Although his 2008 election to the White House was in large part due to the record turnout in African-American voters, President Obama seems to have lost the emotional connection necessary to inspire black voters to go to the polls this November.
On the contrary, the Romney campaign may have actually inspired an emotional connection that will result in another record turnout among blacks. Of course, this emotional connection is more of a negative one based on racial hostility.
A day removed from speaking to the NAACP, Romney echoed a hint of racism when he said, “Tell your friends who like Obamacare, that if they want more free stuff from the government go vote for the other guy.”
If the former Massachusetts Governor’s remarks were not enough to make us wonder if he is a racist, his wife’s comments in an ABC interview this past week certainly have set off the alarm among many African-Americans. When asked by female African-American reporter Robin Roberts why her husband was unwilling to show more tax returns, Ann Romney replied, “We’ve given you people all you need to know.”
The Mormon faith, to which the Romneys belong, is known to have doctrine that the black skin color was a curse from God against those who turned away from Him. 2 Nephi 5:21 reads, “And the Lord had caused the cursing to come upon them. Yea, even a sore cursing, because of their iniquity. For behold, they had hardened their hearts against him that they had become like unto a flint; wherefore as they were white, and exceedingly fair and delightsome, that they might not be enticing unto my people the Lord God did cause a skin of blackness to come upon them.”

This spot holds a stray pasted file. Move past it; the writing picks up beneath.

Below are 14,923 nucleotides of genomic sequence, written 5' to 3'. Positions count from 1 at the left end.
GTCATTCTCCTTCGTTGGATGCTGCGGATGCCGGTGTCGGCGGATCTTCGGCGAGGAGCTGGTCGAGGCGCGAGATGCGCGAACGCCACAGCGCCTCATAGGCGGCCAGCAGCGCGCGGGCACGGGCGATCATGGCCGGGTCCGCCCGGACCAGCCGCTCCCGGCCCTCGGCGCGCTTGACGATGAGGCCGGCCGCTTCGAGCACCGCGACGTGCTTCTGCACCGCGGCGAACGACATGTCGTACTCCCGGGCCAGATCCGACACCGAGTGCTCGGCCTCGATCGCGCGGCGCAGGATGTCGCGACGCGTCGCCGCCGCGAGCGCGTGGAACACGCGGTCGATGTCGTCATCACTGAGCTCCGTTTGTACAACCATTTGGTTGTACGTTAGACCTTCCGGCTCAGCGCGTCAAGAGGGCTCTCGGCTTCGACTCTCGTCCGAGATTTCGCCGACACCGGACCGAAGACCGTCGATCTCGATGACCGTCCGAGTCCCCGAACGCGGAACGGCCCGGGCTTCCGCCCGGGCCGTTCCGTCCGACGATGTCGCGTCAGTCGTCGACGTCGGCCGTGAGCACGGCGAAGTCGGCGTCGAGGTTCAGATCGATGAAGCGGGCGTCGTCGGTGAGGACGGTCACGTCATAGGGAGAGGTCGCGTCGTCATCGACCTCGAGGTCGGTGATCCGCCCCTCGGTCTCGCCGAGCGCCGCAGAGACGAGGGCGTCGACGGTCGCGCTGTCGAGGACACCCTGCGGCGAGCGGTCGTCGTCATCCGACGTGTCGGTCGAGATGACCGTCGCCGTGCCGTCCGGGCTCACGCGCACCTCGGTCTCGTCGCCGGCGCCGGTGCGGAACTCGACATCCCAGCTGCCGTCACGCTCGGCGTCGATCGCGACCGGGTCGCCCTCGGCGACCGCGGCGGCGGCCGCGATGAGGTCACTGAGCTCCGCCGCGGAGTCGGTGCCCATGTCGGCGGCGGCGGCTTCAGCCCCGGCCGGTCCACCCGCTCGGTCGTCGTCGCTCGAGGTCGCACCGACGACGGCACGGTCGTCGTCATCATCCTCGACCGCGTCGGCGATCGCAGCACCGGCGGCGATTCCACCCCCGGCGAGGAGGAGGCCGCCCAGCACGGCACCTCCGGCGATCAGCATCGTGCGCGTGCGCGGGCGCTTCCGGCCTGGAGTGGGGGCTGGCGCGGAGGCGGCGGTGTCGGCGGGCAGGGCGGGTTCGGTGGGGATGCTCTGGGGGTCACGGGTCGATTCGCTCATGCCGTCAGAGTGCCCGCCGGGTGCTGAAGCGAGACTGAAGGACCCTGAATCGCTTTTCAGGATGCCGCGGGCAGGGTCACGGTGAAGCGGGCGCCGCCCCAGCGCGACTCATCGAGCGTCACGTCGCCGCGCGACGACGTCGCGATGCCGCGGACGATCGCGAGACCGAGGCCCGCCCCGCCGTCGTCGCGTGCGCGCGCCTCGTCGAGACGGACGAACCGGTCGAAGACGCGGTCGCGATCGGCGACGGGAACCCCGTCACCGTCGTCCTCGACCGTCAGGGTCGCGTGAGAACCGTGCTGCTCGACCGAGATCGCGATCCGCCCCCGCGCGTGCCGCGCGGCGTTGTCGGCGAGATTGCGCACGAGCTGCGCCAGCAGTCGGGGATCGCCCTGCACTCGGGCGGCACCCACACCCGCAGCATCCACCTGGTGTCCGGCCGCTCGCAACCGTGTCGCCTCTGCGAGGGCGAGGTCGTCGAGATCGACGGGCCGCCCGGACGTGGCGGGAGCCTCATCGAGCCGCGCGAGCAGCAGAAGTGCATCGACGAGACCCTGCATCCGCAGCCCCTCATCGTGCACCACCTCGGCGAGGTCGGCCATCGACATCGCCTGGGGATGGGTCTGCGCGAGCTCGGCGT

This is one of several verses that speak of how the curse of black skin came about for African-Americans. Throughout the vast majority of its history, Mormon theology has viewed blacks as "the descendants of Cain and as less valiant fence-sitters in the battle between God and Satan in heaven.” It is because of this theology that Brigham Young led the Utah territorial legislature to sanction slavery.
It was not until 1978 that the Mormon Church allowed blacks to be ordained into the priesthood. But, that same year, the church released a statement discouraging interracial marriages. Although the membership of African-Americans has since then significantly increased, there are still reports of echoes of the doctrine that inspired the religion’s racism.
As recent as 2003, Black LDS church member Deron Smith expressed that there are still church members who “continue to summon and teach at every level of Church education the racial discourse that black people are descendants of Cain, that they merited lesser earthly privilege because they were “fence-sitters” in the War in Heaven, and that, science and climactic factors aside, there is a link between skin color and righteousness.”
In 2007, LDS church member Peggy Fletcher Stack wrote, “today many black Mormons report subtle differences in the way they are treated, as if they are not full members but a separate group. A few have even been called ‘the n-word’ at church and in the hallowed halls of the temple.”
In light of the recent remarks made by Mitt and Ann Romney, it is only fair to question exactly what their views are now. Have they overcome the racism that they were instilled with growing up in the church, or are they part of the membership that continues to summon and teach that blacks are cursed because of how their ancestors turned from the Lord in the past?